SEC. 16. And be it further enacted, That medical purveyors and storekeepers shall give bonds in such sums as the Secretary of War may require, with security to be approved by him.
Approved July 17, 1862.
AN ACT to allow and pay to the State of Missouri the amount of money expended by said State in the arming and paying of troops employed in the suppression of insurrection against the laws of the United States.
Be it enacted by the Senate and House of Representatives of the United States of America in Congress assembled, That the State of Missouri shall be entitled to a credit against the direct tax apportioned to said State by the "Act to provide increased revenue from imports to pay interest on the public debt, and for other purposes," approved August fifth, eighteen hundred and sixty-one, for all sums of money expended by said State in the arming, equipping, subsisting and paying of troops organized under the ordinances of the convention of said State, passed during the year eighteen hundred and sixty-one, and employed in concert with the Federal authorities in suppressing insurrection against the United States, and enforcing the laws thereof.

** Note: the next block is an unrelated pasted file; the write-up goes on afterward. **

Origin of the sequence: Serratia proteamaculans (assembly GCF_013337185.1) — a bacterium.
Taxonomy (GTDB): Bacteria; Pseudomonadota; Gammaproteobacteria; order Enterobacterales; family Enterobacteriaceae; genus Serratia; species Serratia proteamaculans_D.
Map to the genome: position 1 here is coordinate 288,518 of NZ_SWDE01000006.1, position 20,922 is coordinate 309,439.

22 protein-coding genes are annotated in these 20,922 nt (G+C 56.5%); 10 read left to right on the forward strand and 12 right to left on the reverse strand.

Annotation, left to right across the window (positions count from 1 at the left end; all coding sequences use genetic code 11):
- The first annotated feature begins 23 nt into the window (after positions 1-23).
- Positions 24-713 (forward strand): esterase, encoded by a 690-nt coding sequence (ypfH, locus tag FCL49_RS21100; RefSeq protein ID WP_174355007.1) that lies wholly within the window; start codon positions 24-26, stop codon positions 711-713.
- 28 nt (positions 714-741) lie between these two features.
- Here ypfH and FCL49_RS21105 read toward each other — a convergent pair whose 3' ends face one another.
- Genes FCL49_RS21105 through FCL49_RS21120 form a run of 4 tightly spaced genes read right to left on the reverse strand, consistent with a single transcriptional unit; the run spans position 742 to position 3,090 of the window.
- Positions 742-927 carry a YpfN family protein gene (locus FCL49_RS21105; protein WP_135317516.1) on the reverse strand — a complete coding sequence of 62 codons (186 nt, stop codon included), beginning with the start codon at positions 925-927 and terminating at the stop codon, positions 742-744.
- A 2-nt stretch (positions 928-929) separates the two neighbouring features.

SEC. 2. And be it further enacted, That, for the purpose of ascertaining the amount due to said State for moneys so expended, the Secretary of War shall, immediately after the passage of this act, by commission or otherwise, cause the accounts to be examined, and a report made to him of the amount due, which, being approved by the Secretary of War, and by him certified to the Secretary of the Treasury, the amount thereof shall be allowed to said State, and deducted from the amount apportioned thereto by the aforesaid act, and the remainder only, if any, shall be collected as therein prescribed: Provided, That, in the adjustment of accounts under this act, no greater rate of compensation shall be allowed than was provided for by the laws of the United States applicable to the arming, equipping, subsisting, and payment of volunteers, in force at the time of enrolment of such troops of Missouri.